Atthe beginning of the 20th century the Russian industrial employee worked onaverage an 11 hour day (10 hours on Saturday). Conditions in the factories were extremely harsh and little concern was shown for the workers' health and safety. Attempts by workers to form trade unions were resisted by the factory owners and in 1903, a priest, Father George Gapon, formed the Assembly of Russian Workers. Within a year it had over 9,000 members.

1904 was a bad year for Russian workers. Prices of essential goods rose so quickly that real wages declined by 20 per cent. When four members of the Assembly of Russian Workers were dismissed at the Putilov Iron Works, Gapon called for industrial action. Over the next few days over 110,000 workers in St.Petersburg went out on strike.

Inan attempt to settle the dispute, George Gapon decided to make a personal appealto Nicholas II. He drew up a petition outlining the workers' sufferings and demands. This included calling for a reduction inthe working day to eight hours, an increase in wages and an improvement in working conditions. Gapon also called for the establishment of universal suffrage and an end to the Russo-Japanese War.

Over150,000 people signed the petition and on 22nd January, 1905, Gapon led a large procession of workers to the Winter Palace in order to present the petition to Nicholas II. When the procession of workers reached theWinter Palace it was attacked by the police and the Cossacks. Over 100 workers were killed and some 300 wounded. The incident, known as Bloody Sunday,signalled the start of the 1905 Revolution.


Russian Revolution’s Bloody Sunday depicted in the Movie Nicholas and Alexandra:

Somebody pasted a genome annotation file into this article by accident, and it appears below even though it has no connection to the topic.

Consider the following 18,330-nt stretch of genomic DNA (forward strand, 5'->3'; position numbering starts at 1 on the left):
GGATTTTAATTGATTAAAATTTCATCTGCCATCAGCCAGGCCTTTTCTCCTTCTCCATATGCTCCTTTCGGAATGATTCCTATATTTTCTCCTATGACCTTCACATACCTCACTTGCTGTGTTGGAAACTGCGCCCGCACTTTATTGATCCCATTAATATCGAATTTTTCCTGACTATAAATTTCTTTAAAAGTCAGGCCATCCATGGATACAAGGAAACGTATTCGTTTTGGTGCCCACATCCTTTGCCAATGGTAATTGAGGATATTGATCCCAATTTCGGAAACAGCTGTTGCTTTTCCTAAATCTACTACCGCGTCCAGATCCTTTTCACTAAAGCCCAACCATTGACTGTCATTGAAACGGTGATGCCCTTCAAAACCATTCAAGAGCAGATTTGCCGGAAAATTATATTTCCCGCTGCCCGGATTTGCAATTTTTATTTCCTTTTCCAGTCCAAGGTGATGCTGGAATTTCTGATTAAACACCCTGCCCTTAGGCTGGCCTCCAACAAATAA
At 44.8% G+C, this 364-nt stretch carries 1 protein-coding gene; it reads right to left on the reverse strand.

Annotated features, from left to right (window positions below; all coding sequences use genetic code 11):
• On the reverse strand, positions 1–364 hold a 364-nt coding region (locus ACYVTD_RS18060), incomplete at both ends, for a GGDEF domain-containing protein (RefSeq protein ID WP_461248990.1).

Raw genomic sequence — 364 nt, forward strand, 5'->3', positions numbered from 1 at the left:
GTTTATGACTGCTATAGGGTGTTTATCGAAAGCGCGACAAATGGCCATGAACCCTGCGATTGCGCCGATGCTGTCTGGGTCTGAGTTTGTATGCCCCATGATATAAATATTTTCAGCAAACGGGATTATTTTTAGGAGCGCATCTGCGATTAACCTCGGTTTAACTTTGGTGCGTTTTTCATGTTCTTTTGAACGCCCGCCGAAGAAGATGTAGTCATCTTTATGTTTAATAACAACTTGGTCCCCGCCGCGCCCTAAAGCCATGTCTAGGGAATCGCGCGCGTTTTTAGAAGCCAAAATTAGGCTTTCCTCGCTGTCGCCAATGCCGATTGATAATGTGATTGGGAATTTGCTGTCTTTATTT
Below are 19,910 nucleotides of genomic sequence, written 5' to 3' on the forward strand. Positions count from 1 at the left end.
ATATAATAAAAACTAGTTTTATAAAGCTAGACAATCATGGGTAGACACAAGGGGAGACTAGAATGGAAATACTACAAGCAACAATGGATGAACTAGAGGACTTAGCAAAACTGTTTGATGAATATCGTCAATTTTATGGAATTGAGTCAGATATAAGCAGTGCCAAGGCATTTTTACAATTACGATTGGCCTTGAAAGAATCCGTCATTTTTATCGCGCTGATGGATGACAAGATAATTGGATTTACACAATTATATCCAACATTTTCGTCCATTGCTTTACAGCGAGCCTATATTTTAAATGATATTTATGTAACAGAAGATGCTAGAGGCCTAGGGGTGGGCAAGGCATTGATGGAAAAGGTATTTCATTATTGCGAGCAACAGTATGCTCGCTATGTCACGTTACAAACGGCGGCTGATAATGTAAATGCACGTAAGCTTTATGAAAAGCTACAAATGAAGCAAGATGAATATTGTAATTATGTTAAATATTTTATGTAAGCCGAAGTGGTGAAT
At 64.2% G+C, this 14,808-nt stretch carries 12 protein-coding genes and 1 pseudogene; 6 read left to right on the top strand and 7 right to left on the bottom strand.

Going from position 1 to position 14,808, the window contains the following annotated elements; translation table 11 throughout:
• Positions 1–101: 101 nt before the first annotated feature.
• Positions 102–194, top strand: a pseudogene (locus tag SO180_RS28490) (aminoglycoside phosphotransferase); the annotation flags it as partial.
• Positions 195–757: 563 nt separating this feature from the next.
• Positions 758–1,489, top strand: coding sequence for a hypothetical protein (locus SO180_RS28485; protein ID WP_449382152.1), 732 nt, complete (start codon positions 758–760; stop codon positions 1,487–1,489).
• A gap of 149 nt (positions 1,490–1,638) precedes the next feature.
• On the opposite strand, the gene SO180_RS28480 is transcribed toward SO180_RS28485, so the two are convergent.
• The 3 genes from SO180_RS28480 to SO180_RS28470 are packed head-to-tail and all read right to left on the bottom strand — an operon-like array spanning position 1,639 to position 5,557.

(NOTE: To watch Double Click Here )

Bloody Sunday the Tzar asks Why wasn't I told From the movie Nicholas and Alexandra :

(NOTE: To watch Double Click Here )





InJune, 1905, sailors on the Potemkin battleship, protested against the serving of rotten meat. The captain ordered that the ring leaders to be shot.The firing-squad refused to carry out the order and joined with the rest of thecrew in throwing the officers overboard. The Potemkin Mutiny spread to other units in thearmy and navy.

Odessa Massacre at the Steps of Odessa entered the Revolutionary Iconography in Sergei Eisenstein’s Battleship Potemkin(1925):

Themost celebrated scene in the film is the massacre of civilians on the Odessa Steps (also knownas the Primorsky or Potemkin Stairs).In this scene, the Tsar'sCossacks in their white summer tunics march down a seemingly endless flight of steps in a rhythmic,machine-like fashion firing volleys into a crowd. The victims include thefamily of an old woman wearing Pince-nez,a young boy with his mother, a young ex-Tsarist officer, and a youngschoolgirl. Other victims are a man with curly hair and glasses and a motherwho is pushing a baby in a baby carriage. As she falls to the ground, dying, she leans against the carriage, nudging it away; it rolls down the steps amidstthe fleeing crowd.